Let's stipulate, for the sake of argument, that Bloom is right about this and that his (perhaps utilitarian) impartial consequentialism is indeed the morality worth having. Yet, Bloom's position also seems to beg the question: it simply assumes that the way we frame our challenges, the solutions we articulate, and the institutions which we are meant to tackle them are not populated by imperfect beings. Bloom is here like the advocate for the impartial rule of law while forgetting the role of faction/bias and politics in the framing and execution of laws. The very solution he offers presupposes that the underlying problem has been wished away. Moreover, while empathy may be biased, at least it is motivating. As Leslie Jameson puts it (in her response to Bloom), "Specificity is what makes empathy so powerful."
Bloom recognizes that he needs something in between impartiality and the bias of empathy. He calls it "non-empathetic compassion—a more distanced love and kindness and concern for others." The terminology is revealing of the conceptual problem: when the Romans had to invent technical terminology for philosophy, compassio was a literal translation of sympathy (συμπάθεια); both (can) mean fellow-feeling.* Leaving aside this awkwardness, Bloom wants a form of action-guiding "kindness or altruism" without the biased feelings for particulars. As he writes, "recognizing the misery caused by starvation, [and] be motivated to act accordingly." One can recognize this is possible, but there is no reason to think it is very likely. Bloom here is like the Kantian who wants us to be like an angel with a pure will acting from principle or duty, but can't really explain why we should expect this given the human nature we have.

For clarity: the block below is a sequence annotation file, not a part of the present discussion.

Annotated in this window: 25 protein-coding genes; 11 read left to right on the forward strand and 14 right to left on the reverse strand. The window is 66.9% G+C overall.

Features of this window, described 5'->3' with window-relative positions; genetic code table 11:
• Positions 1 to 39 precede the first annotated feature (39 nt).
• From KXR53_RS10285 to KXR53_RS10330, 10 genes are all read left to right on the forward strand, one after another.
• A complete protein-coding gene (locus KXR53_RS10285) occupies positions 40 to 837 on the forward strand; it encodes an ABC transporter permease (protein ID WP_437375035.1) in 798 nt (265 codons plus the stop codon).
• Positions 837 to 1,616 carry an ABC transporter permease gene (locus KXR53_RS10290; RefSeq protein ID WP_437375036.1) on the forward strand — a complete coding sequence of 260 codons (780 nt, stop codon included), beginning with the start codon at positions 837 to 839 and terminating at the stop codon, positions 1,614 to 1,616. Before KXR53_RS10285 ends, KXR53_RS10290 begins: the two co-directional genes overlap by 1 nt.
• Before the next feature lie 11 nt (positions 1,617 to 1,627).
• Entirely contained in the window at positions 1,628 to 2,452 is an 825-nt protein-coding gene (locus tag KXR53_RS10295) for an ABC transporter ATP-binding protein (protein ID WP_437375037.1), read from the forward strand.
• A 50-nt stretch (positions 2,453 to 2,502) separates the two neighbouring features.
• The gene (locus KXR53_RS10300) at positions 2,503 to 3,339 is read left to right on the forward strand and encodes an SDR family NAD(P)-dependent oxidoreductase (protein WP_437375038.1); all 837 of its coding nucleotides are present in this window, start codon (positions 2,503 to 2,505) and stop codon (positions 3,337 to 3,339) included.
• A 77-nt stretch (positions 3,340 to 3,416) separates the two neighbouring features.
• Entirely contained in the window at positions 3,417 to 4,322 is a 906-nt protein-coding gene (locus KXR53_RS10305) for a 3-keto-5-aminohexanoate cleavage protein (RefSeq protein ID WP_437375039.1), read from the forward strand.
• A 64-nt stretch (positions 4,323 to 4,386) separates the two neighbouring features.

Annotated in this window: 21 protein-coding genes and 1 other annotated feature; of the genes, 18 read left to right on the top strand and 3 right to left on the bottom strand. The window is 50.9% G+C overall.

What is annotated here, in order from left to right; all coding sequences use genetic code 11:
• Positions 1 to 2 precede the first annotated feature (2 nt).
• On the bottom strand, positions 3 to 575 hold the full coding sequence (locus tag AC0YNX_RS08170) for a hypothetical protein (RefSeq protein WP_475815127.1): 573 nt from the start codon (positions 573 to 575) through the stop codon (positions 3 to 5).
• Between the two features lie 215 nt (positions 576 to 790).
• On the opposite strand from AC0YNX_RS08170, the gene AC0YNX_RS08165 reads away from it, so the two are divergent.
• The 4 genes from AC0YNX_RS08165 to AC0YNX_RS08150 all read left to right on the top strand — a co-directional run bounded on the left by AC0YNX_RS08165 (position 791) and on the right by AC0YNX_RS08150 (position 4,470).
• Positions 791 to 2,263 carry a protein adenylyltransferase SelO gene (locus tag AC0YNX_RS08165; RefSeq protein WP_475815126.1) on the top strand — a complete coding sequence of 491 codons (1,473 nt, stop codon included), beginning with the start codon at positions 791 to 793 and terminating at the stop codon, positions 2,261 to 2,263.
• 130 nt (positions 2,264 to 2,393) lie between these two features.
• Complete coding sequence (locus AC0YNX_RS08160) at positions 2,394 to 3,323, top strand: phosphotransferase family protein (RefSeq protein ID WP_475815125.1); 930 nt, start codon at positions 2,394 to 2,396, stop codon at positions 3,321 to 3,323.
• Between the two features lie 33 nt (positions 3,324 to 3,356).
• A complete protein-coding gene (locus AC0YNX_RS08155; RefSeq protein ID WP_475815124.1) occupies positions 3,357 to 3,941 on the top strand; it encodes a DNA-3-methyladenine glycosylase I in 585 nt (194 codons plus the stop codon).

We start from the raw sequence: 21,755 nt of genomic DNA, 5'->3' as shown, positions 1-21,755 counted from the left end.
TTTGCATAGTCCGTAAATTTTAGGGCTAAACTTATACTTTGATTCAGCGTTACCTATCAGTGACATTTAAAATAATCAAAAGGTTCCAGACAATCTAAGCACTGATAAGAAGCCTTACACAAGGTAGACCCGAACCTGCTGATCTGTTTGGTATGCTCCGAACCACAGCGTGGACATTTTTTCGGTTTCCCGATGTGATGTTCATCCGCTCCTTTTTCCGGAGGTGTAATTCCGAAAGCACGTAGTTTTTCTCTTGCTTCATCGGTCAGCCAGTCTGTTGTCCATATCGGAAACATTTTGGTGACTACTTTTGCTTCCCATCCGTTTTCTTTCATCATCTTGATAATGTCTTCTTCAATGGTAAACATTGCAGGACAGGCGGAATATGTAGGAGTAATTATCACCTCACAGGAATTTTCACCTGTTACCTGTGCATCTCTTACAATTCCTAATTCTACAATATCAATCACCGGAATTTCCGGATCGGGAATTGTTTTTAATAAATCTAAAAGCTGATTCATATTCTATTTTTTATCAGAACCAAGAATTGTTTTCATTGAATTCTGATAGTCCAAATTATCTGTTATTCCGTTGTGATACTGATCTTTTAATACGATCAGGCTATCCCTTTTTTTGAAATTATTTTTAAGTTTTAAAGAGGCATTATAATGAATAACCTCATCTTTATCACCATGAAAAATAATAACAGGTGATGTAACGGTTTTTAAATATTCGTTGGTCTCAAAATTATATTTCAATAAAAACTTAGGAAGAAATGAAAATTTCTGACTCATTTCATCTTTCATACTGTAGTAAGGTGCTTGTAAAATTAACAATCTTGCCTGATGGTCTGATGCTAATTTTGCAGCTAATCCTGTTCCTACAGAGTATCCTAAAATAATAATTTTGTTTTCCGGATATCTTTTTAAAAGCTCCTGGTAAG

The critics of empathy are right in their criticism, but there solution tends to assumes that the problem of faction/bias/empathy has been solved (and somehow disassociated from it). Lynn E. O'Connor and Jack W. Berry see all this clearly, and note that "The wiring for empathic reactions that allow us to form attachments is the foundation of compassion extended to both in- and out-group members." The problem is, and they are frank about it, that getting it extended to out-groups is costly and slow: it "may take years of practice."